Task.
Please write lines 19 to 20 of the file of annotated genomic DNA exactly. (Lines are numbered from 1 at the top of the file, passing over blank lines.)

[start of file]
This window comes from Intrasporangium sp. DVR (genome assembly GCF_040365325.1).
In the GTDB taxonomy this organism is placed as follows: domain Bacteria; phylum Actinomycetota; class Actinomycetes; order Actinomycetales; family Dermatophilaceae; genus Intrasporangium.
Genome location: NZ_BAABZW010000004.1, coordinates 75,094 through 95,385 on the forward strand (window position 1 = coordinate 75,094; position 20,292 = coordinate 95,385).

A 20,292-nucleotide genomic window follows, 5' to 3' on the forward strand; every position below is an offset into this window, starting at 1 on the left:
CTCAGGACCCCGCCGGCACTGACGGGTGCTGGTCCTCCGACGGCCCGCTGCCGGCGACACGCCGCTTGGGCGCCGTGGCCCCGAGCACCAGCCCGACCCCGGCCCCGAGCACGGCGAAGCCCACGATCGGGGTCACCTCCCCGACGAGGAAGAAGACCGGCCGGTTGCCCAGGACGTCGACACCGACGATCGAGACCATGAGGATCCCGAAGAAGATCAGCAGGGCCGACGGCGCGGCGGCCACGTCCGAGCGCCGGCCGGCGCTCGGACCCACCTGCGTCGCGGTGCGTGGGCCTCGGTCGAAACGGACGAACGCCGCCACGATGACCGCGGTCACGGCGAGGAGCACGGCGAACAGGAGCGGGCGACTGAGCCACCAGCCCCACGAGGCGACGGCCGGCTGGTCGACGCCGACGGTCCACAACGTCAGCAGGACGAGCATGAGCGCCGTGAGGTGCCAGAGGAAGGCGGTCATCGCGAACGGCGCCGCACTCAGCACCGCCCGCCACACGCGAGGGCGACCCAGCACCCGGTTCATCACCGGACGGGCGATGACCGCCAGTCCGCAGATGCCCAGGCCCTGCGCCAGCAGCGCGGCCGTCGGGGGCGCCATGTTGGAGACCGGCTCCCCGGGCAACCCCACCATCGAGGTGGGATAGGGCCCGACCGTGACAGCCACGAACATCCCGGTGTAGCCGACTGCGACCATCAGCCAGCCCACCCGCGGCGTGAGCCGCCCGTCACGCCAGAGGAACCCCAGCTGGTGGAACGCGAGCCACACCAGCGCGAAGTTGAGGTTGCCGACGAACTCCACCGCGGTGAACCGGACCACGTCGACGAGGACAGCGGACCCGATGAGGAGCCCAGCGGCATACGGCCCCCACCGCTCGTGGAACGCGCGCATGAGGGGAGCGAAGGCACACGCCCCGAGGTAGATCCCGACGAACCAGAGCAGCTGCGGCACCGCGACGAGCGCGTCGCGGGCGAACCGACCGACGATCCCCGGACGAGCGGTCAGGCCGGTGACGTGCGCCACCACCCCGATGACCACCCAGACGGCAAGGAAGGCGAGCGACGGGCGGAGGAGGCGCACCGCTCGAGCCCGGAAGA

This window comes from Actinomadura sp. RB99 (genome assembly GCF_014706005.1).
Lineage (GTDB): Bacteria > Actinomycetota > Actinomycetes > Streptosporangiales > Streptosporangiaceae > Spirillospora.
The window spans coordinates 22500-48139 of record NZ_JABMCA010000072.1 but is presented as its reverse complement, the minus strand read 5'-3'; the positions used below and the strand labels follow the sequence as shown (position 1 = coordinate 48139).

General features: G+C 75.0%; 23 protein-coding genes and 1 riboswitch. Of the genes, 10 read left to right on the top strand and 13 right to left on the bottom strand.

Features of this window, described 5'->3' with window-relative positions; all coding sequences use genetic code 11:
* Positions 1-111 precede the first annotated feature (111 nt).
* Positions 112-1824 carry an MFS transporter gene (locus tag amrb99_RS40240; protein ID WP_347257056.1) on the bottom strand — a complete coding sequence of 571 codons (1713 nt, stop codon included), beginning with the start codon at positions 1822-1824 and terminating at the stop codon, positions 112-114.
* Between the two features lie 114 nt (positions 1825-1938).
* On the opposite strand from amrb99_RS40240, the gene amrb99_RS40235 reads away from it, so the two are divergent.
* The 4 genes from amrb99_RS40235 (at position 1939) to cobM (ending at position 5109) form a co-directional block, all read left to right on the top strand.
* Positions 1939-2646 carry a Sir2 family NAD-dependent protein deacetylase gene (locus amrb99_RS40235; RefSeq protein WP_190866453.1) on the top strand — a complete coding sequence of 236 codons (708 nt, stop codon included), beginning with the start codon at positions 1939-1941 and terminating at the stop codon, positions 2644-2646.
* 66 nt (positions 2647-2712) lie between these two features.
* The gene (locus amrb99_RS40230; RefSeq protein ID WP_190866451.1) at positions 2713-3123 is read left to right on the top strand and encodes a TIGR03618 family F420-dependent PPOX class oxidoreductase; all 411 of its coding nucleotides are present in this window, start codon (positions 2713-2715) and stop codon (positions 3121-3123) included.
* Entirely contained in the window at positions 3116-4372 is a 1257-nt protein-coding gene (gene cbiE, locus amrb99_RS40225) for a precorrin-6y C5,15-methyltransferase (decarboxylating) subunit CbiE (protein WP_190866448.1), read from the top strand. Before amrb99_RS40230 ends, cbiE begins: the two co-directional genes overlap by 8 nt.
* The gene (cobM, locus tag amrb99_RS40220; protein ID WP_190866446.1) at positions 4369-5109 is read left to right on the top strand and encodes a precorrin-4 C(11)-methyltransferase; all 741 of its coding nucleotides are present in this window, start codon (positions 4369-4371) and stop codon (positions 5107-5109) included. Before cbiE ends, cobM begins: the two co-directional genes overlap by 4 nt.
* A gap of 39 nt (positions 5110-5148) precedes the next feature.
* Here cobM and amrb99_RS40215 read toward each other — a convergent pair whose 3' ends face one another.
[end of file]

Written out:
* Entirely contained in the window at positions 3116-4372 is a 1257-nt protein-coding gene (gene cbiE, locus amrb99_RS40225) for a precorrin-6y C5,15-methyltransferase (decarboxylating) subunit CbiE (protein WP_190866448.1), read from the top strand. Before amrb99_RS40230 ends, cbiE begins: the two co-directional genes overlap by 8 nt.
* The gene (cobM, locus tag amrb99_RS40220; protein ID WP_190866446.1) at positions 4369-5109 is read left to right on the top strand and encodes a precorrin-4 C(11)-methyltransferase; all 741 of its coding nucleotides are present in this window, start codon (positions 4369-4371) and stop codon (positions 5107-5109) included. Before cbiE ends, cobM begins: the two co-directional genes overlap by 4 nt.